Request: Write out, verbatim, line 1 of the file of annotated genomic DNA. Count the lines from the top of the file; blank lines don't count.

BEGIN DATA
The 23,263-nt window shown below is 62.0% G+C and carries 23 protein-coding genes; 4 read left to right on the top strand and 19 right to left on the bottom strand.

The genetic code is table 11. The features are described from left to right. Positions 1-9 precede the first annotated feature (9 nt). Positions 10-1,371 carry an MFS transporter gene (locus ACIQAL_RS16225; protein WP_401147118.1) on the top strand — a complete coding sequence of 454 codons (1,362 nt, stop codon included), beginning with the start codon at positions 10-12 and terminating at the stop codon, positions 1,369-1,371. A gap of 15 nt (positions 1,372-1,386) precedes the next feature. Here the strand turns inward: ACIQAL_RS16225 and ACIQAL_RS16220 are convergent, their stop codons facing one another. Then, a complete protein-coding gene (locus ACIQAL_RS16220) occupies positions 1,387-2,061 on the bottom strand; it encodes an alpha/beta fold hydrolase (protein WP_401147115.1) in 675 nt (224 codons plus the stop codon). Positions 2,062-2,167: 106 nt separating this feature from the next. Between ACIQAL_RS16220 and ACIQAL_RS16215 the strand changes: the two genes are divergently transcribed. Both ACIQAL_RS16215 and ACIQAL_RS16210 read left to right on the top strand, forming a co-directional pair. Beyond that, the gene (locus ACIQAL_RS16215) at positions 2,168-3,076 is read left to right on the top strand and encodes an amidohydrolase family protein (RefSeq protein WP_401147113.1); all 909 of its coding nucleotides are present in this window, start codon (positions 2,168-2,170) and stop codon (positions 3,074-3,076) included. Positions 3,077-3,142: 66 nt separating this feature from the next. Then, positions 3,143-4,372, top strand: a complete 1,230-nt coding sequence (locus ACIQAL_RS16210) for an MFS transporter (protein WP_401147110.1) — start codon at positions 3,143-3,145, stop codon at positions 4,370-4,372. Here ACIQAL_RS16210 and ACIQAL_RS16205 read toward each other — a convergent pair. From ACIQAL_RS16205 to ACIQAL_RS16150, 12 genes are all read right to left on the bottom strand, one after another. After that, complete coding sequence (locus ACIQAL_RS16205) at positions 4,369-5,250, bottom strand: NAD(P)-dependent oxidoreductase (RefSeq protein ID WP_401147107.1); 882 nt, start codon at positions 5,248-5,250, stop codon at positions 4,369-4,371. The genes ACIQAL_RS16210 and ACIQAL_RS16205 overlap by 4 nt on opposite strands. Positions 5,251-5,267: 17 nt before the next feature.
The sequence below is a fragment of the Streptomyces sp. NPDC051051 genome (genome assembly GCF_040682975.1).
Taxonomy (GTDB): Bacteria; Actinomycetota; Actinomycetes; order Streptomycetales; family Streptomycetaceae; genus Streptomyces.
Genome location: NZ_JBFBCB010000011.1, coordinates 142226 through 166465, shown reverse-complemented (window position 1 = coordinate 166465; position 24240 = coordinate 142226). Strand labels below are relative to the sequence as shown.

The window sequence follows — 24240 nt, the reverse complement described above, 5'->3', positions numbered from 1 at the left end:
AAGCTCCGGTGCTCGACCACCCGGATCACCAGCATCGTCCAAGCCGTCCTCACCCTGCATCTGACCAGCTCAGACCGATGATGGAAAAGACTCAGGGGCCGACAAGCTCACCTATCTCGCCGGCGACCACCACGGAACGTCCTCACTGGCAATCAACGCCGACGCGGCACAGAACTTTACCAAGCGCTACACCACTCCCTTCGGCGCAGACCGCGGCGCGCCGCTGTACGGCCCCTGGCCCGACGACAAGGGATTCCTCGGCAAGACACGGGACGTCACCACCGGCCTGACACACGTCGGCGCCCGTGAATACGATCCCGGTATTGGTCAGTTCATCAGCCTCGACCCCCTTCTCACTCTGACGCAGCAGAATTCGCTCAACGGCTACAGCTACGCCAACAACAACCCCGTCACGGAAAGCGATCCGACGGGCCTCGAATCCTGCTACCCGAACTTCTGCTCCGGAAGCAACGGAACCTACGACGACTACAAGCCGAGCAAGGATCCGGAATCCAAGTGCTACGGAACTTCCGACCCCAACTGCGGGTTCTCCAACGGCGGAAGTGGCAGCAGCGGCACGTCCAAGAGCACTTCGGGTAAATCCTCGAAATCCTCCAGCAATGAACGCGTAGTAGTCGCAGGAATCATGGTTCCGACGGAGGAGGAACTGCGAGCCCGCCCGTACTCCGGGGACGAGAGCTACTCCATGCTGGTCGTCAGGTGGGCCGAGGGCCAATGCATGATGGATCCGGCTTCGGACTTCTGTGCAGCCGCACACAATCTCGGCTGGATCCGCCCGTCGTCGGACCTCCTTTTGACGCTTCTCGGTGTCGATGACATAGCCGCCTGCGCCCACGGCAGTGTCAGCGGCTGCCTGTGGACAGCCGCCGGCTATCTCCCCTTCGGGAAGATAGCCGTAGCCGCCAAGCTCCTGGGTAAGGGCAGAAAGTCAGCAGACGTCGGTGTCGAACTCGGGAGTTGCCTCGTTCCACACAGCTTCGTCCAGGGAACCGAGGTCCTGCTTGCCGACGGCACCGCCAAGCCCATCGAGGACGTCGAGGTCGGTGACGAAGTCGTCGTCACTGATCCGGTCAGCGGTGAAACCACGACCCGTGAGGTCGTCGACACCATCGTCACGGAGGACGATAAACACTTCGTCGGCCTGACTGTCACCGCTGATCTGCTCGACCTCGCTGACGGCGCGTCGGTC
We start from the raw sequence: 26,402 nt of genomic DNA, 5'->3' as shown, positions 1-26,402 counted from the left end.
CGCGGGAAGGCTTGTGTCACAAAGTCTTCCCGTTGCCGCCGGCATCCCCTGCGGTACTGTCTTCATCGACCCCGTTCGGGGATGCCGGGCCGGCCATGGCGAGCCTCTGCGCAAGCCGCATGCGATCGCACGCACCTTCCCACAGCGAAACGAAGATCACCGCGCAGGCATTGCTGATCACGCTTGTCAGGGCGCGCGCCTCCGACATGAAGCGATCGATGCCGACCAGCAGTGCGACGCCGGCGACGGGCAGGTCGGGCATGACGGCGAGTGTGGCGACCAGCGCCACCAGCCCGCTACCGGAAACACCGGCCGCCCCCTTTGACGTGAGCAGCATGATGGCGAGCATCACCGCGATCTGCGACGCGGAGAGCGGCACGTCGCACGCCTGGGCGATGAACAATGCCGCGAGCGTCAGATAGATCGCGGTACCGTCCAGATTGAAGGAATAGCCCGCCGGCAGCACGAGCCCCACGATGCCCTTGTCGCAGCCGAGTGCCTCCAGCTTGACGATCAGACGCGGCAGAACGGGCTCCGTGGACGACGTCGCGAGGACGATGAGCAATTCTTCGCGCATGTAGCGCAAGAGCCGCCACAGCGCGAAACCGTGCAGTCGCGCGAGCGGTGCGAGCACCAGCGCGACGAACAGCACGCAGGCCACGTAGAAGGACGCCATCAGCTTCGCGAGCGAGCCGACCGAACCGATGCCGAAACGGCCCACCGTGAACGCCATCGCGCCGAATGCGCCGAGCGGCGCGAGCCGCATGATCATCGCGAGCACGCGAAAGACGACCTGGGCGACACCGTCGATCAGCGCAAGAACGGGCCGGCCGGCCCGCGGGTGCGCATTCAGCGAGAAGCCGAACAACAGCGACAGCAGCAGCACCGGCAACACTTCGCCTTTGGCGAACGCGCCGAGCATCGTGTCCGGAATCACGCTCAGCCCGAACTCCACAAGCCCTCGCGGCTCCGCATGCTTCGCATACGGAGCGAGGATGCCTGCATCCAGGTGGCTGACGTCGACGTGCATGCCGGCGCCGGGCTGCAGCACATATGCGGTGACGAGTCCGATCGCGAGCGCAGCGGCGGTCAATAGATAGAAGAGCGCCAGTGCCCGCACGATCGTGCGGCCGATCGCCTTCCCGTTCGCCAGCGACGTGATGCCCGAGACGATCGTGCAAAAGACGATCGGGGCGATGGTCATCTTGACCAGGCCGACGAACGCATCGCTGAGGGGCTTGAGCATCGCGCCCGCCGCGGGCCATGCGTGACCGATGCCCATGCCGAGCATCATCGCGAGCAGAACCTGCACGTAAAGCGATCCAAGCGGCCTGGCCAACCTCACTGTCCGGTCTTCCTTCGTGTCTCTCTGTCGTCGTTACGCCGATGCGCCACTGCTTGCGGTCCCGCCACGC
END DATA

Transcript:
The 23,263-nt window shown below is 62.0% G+C and carries 23 protein-coding genes; 4 read left to right on the top strand and 19 right to left on the bottom strand.